Water flooded Mexico City the week of March 16-22, causing major traffic jams, provoking street confrontations, and filling the pages of local and international newspapers. Yet nothing got wet.
The long-awaited Fourth World Water Forum brought over 10,000 participants and hundreds of journalists to town to discuss what organizers hoped would be the mostly technical issues of a shared human concern. The event is organized every three years by the World Water Council, which groups 300 organizations including industry representatives, government ministries, international institutions, and development banks.
However, the technical discussions were quickly eclipsed by a clash of worldviews. From the outset, forum officials expressed their view that water cannot be valued properly until it is assigned a market price that reflects costs, and that private participation is necessary for investment in infrastructure. This is the vision pushed by the World Bank and others since they created the Water Council in the mid-nineties. The accompanying water trade fair offered a glimpse of what’s at stake for the burgeoning water industry, worth about $400 billion dollars a year.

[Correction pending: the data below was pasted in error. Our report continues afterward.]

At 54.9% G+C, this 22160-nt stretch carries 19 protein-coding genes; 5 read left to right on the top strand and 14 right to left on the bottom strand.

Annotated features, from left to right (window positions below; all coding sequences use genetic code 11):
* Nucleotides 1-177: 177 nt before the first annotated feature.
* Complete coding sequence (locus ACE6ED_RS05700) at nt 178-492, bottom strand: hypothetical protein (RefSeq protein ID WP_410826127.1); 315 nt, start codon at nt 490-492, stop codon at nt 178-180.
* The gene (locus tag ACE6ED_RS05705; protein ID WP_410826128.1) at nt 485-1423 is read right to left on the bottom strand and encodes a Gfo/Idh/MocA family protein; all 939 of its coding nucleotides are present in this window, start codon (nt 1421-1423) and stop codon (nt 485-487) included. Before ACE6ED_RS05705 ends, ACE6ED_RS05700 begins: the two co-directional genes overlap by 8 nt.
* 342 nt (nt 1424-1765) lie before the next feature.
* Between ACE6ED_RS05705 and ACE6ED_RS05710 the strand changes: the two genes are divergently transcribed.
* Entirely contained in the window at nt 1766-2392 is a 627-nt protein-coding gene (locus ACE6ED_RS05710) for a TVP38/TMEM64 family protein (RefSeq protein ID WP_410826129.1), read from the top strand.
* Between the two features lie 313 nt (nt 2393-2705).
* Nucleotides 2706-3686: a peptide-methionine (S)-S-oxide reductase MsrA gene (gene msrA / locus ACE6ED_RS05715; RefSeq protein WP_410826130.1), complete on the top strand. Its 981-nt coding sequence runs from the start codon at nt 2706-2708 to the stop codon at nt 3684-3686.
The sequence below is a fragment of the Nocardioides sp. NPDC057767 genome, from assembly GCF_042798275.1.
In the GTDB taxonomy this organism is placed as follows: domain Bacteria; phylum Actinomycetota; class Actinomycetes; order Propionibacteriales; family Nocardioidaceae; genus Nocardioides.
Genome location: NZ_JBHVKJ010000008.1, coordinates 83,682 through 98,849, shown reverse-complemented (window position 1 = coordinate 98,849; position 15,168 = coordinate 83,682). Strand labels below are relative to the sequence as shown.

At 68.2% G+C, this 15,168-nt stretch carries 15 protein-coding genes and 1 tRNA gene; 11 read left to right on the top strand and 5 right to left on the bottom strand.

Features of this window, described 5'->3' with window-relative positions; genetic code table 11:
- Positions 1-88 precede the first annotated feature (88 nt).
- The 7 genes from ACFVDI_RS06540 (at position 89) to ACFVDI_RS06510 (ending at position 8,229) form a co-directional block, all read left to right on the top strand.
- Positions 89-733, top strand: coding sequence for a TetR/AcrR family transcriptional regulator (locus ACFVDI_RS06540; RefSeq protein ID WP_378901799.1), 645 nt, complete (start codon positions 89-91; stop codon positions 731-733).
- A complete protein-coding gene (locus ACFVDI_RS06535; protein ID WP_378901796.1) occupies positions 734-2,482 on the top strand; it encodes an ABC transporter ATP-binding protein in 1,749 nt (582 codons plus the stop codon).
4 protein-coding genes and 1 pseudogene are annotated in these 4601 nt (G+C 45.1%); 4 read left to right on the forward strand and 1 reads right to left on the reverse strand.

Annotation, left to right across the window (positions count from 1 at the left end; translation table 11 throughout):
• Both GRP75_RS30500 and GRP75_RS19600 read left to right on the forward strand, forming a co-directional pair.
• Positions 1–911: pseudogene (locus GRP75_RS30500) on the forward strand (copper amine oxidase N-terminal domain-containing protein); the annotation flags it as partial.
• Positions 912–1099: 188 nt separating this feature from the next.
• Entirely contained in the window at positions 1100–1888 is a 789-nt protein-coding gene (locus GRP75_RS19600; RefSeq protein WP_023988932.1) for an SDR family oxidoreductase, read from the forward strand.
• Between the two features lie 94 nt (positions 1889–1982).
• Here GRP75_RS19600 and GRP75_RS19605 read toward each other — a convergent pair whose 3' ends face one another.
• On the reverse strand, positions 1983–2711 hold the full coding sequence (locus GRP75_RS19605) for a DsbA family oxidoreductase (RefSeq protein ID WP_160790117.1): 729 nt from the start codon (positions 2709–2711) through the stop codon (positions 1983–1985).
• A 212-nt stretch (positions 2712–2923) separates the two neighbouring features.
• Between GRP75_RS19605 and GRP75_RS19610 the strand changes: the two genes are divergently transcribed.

Meanwhile, members of the urban popular movement, small farmers’ organizations, and indigenous peoples asserted that access to water is a right and a public good.
This clash has happened at previous forums. The Third Forum in Japan saw numerous dissenting voices and protest actions, which is the reason that security and access were tightened up at the Mexico City Forum. But a major change occurred between the Third and Fourth Forums. What was once a sound of alarm from environmental groups who warned of the risks of privatization has grown into a worldwide grassroots protest movement.
In a tidal shift that wasn’t entirely clear until Mexico City, public opinion has moved against private-sector management and reclaimed water as a basic human right to be managed outside the market, by the people. In the Water War of Cochabamba, Bolivia, residents fought the private concession for water distribution